The move, which was an amendment added to the Ohio Senate budget proposal, is being harshly criticized. It comes at a time when municipal broadband is getting attention and support at the national level in some bills in Congress and President Joe Biden’s infrastructure proposal.
The amendment, according to Cleveland.com, would impact 30 municipal broadband programs already existing in the state. Specifically, it would not allow them to operate if a private internet service provider (ISP) already operates in the area.
Government-owned networks would be allowed to provide broadband service if an areas is “unserved,” under the amendment, which it defines as areas without 10 Mbps download speeds and 1 Mbps upload speeds. Those speeds fall well behind the 25/3 Mbps minimum speeds defined by the Federal Communications Commission (FCC), which already is considered too slow by numerous lawmakers and advocates.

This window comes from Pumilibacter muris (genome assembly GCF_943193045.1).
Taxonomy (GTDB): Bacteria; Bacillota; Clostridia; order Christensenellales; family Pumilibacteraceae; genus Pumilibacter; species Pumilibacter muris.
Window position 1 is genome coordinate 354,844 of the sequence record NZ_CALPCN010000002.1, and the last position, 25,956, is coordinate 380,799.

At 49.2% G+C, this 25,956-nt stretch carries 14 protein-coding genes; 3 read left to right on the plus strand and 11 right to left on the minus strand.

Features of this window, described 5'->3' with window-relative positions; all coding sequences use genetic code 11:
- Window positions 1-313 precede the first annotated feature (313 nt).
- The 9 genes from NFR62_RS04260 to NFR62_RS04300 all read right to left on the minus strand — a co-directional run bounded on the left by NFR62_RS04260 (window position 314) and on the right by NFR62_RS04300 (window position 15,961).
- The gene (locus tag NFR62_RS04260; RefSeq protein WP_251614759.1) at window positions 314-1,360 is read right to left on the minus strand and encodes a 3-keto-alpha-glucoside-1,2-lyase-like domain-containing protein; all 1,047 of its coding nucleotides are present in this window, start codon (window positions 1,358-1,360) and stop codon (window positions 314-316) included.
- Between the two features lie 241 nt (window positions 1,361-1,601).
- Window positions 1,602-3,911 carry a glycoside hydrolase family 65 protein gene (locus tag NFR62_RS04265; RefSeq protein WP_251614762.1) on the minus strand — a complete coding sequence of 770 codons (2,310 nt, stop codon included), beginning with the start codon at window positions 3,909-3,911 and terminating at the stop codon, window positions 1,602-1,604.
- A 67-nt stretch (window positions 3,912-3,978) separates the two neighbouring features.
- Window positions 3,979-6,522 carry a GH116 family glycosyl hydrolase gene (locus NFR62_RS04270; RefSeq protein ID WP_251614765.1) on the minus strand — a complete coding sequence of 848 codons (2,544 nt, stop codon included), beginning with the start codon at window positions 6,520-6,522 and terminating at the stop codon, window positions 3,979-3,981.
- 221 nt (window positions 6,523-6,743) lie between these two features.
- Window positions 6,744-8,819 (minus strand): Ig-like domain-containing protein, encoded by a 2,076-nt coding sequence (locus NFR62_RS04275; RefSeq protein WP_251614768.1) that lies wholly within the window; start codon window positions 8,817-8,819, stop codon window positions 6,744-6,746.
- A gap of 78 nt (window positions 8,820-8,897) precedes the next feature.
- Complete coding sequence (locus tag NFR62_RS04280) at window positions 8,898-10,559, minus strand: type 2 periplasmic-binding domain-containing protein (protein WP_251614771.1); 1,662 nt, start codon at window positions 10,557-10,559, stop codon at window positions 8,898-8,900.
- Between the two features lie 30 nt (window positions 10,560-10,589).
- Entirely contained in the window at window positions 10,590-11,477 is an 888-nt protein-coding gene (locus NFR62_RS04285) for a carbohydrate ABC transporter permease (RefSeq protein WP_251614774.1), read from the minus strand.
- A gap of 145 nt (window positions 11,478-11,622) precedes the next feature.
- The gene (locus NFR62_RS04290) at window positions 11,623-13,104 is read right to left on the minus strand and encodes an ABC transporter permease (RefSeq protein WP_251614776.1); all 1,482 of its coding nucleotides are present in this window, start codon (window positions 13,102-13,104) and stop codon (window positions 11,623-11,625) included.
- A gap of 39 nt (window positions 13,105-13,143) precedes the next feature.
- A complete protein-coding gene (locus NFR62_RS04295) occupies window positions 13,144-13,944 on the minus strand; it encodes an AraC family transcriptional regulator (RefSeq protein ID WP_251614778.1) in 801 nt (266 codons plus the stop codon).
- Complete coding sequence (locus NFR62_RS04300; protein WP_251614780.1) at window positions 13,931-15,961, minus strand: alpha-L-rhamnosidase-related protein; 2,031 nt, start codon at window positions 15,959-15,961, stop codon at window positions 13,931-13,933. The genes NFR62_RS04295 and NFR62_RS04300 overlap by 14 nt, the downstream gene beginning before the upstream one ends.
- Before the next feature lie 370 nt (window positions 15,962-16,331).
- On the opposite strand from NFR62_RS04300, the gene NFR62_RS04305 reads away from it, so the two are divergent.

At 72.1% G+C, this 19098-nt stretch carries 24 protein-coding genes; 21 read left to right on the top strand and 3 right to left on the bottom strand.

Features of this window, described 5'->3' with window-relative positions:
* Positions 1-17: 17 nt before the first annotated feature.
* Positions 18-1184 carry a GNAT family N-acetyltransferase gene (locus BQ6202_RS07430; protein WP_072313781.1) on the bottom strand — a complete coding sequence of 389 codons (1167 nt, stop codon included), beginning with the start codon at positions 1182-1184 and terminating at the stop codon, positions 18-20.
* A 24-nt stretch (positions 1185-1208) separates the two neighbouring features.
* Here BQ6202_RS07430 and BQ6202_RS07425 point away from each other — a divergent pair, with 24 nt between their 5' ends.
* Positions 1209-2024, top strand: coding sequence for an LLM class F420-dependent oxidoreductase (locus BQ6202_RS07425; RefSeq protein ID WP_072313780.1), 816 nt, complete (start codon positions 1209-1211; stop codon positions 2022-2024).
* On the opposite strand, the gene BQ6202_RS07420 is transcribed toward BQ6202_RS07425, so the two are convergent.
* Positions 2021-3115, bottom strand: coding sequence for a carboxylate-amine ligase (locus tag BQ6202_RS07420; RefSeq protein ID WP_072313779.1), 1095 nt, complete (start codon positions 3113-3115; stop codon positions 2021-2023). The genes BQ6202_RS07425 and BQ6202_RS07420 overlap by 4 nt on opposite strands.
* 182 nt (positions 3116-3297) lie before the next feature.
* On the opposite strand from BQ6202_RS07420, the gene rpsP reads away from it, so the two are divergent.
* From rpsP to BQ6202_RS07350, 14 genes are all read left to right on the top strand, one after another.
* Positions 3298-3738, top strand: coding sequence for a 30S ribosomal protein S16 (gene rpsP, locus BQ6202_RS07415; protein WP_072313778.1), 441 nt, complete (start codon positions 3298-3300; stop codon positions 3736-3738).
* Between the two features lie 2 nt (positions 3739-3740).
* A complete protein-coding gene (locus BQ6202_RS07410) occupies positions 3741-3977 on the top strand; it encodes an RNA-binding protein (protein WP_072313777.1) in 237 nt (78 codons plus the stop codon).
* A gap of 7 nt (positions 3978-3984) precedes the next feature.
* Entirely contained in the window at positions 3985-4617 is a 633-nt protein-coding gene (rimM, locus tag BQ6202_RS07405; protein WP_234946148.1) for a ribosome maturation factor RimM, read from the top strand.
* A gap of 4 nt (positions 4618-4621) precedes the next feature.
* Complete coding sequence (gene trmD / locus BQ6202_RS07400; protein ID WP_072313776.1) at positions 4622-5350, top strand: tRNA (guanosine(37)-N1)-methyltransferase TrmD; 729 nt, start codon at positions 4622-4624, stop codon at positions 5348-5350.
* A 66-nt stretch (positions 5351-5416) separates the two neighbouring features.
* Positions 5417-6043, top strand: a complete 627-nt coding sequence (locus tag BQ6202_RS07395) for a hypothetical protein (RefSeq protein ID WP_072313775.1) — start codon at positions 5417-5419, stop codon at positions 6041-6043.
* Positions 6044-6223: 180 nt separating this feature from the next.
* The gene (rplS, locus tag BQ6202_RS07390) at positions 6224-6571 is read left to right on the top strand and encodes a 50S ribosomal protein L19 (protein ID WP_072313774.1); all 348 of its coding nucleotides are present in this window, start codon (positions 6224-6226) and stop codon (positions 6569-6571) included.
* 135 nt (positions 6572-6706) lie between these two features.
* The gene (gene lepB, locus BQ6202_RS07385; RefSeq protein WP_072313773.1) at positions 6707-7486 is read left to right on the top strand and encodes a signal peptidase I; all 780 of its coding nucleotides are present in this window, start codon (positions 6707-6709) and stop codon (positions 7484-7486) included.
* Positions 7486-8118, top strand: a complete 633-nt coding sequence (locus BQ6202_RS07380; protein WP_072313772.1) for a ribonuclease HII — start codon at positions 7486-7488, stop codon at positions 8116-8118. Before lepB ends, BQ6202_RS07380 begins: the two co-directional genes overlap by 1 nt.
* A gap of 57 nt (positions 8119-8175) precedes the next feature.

Currently, 18 states have laws that either outright restrict or create “bureaucratic obstacles” that make it “functionally infeasible” to create municipal broadband efforts, according to BroadbandNow.
Bill Roth, mayor of Fairlawn, Ohio, which has a municipal broadband program, told Cleveland.com that the amendment would make it so that the state had “three or four private, monopolistic internet broadband companies that will be dictating the technology future of the state of Ohio.”